Dent is another picturesque village of cobbled streets and stone houses with a few pubs and tea rooms.
I wanted to have lunch at Stone Close, a cosy looking 17th-century tea room with stone floors, a fire raging, and an array of cakes on display, but it was full, so we headed through the village to Meadowside Cafe.
Meadowside was less characterful, and sadly their fire wasn’t going, but we enjoyed the tomato soup and delicious cakes—try the carrot cake or the Dent beer cake, a rich chocolate cake that doesn’t taste of beer.
The 2.5 hours of walking to Sedbergh in the afternoon was fairly easy but we were feeling exhausted.
Sedbergh is half a mile off the Dales Way from Millthrop but almost everyone stays there as it has more choice of accommodation and food. The uphill road to the town was a slog.
Sedbergh is an attractive small town that’s been home to the private boarding school Sedbergh School since 1525. It has a handy Spar shop where we bought lunch for the next section of the walk.
Where to Stay in Sedbergh
Sedbergh has a wider range of accommodation that other stops on the Dales Way, but they do get booked up.
We stayed at Daleslea (£90 cash only) a very friendly B&B in a grand Victorian semi-detached conveniently located between the Spar shop and Dalesman pub, so we didn’t have to walk too far.
Our room was huge and comfortable with a separate sitting area where they’d left us homemade cupcakes.
Breakfast was the usual cooked option plus toast, yoghurt, cereal, and fruit.
Where to Eat in Sedbergh
This was the first night we didn’t eat at our accommodation. We were there on a Saturday night and were glad we’d made reservations for the Dalesman pub as it was very busy.
It’s a cosy place with stone walls, wooden beams, and a fireplace. They had two vegetarian mains and two specials—we opted for the spiced courgette and saffron risotto which was very nice.
Day 5 Sedbergh to Burneside
Distance: 16.5 miles (26.6km)
Walking Time: 6 hours 50 minutes
Total Time (with breaks): 7 hours 15 minutes (10 am – 5.15pm)
Highlights: Bridges and viaducts, honesty snack boxes.
This was the longest day of the hike with nowhere to stop on the way. I recommend taking change for the honesty snack boxes some locals have set up—a cold lemonade in the middle of nowhere was much appreciated.
We crossed farmland and saw impressive stone and iron bridges and viaducts.
Some of the walk is almost alongside and eventually over the M6 motorway, so the noise takes away from the atmosphere somewhat. We left the Yorkshire Dales and noticed how there were fewer stone walls and more hedges.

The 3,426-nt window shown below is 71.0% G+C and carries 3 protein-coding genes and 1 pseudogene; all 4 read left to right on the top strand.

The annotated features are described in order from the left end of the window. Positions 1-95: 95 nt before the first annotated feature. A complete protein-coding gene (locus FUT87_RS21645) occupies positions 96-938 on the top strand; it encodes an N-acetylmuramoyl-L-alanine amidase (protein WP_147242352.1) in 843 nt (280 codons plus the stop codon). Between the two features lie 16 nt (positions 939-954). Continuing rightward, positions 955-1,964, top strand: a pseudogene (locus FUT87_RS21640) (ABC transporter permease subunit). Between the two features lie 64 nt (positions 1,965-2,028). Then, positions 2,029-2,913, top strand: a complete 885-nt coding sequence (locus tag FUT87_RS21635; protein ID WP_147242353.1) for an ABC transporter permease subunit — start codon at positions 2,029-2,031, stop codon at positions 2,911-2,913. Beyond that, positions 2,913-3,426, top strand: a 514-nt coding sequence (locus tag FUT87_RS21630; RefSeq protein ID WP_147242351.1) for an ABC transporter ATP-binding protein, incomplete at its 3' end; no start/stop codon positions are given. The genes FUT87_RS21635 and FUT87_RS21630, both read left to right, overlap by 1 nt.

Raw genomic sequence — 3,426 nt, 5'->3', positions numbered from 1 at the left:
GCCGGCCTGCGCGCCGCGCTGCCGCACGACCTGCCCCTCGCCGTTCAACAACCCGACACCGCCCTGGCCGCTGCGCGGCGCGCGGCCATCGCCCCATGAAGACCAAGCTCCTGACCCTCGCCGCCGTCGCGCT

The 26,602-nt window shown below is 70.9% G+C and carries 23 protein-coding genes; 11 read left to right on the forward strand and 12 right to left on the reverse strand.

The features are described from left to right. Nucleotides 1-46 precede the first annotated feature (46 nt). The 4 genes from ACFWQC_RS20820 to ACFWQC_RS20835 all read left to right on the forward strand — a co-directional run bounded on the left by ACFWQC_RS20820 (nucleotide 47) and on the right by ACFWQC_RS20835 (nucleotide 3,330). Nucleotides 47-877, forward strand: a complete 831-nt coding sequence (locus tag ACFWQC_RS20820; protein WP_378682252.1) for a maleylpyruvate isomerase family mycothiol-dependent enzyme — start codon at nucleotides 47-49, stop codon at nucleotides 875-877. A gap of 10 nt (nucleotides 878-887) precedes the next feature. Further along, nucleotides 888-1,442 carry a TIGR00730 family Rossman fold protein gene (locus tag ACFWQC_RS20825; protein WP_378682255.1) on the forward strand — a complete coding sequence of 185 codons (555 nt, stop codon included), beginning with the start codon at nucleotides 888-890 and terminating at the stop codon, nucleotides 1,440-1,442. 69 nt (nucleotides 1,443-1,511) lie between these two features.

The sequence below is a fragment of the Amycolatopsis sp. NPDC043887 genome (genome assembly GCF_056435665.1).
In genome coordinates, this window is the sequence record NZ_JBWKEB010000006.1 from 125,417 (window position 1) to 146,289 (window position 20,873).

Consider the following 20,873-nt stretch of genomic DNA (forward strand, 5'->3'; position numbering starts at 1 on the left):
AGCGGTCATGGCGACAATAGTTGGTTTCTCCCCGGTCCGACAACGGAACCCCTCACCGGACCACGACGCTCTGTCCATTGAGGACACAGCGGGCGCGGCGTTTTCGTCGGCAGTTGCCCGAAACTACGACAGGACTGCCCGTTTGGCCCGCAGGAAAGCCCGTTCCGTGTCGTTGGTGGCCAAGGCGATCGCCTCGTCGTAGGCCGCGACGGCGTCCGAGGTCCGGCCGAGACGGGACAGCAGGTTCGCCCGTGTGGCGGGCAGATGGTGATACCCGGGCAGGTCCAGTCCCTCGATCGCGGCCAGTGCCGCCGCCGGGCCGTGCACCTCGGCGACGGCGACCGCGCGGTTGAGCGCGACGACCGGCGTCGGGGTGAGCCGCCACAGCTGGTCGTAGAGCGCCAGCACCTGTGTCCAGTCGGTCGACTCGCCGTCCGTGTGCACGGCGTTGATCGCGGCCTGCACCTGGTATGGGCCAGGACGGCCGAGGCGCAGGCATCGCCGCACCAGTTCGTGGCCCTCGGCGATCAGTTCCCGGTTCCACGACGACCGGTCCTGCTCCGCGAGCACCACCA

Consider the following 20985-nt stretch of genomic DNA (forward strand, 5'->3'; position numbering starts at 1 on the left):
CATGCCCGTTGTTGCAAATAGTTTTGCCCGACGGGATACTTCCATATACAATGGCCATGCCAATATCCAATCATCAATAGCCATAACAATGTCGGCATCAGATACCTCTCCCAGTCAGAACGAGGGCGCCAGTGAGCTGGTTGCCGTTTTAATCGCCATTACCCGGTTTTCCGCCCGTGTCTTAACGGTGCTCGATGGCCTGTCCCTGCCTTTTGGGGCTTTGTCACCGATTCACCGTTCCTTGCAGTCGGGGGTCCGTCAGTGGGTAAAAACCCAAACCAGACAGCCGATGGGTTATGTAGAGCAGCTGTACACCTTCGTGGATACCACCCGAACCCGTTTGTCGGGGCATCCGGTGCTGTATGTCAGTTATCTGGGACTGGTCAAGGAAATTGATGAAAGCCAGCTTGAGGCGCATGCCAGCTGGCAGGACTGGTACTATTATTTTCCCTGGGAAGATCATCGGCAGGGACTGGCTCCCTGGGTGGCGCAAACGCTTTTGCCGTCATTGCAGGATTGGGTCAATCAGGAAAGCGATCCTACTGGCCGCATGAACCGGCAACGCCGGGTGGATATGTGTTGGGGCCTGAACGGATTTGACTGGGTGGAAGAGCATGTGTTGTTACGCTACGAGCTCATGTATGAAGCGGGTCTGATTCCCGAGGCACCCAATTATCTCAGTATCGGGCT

It was quite hard going, especially during the hours of rain, but we scheduled lunch and chocolate breaks for motivation, and I listened to music for the first time which helped me ignore the pain in my feet.
In the end, we arrived feeling less tired than the previous day.
There’s a new route into Burneside to avoid a busy road and a sign explains the way to go. It’s not the most attractive village with more modern houses than we’d been used to, but it’s a convenient stopping point.
Where to Stay in Burneside
Accommodation in Burneside is limited so some people take the four-minute train ride to Kendal for a larger selection.
We couldn’t be bothered with that, but we’d heard that rooms at The Jolly Anglers pub were basic, so we opted for a B&B. Braeside Studios has two self-contained studios (£70) in friendly owner Trish’s garden.
The rooms have been created with lots of care and attention to hikers needs. Our studio was warm and had a comfortable bed, seating area, and little kitchenette with DIY continental breakfast.
The bathroom was modern with a good shower and there’s a handy drying room—our washing dried overnight.
We loved the thoughtful touches—homemade cake, foot spa, slippers, cosy blankets, DVDs and books, and a booklet with menus for local restaurants and takeaways. There is WiFi and mobile signal.
Where to Eat in Burneside
There are limited options in Burneside. The pub only had one simple vegetarian option and the chip shop was closed on Sundays.
There is a golf club down the road but we opted for delivery instead. Our top three choices were closed so we ended up with Dominos. At least it was easy.
Day 6 Burneside to Bowness
Distance: 10.4 miles (16.8km)
Walking Time: 4 hours
Total Time (with breaks): 4 hours 45 minutes (11 am – 3.45pm)
Highlights: Hawkshead Brewery, Lakes countryside, Lake Windermere view, Dome House.
The last section of the Dales Way is fairly short, so we had a late start in order to arrive in Staveley at lunchtime.
The village is half a mile off the trail and 4 miles (1.5 hours) from Burneside and there are a surprising number of good places to eat, so it’s worth the detour.
We went to Hawkshead Brewery where Simon enjoyed a local brew and we shared some of their tapas style dishes—the mac and cheese and roast squash salad were especially delicious.
After Staveley, we walked through farmland then up a steep narrow country road that went on for ages.
Finally, we emerged into the Lakes countryside which felt wilder and craggier than the Dales with spikier peaks and thorny gorse bushes.
The grand finale of the Dales Way is coming over a hill and seeing Lake Windermere below. A stone bench marks the end of the trail.
From here it’s a short walk down the hill to the centre of Bowness.
You could take a train on to your destination (Windermere station is a 10-minute bus or taxi ride away), but we chose to spend two nights here to relax and see a little of the area.
Where to Stay in Bowness
We decided to splurge on a fancy hotel in Bowness to celebrate the end of our hike and chose The Dome House which is conveniently located just two minutes past the end of the trail, on the hill overlooking the lake and town.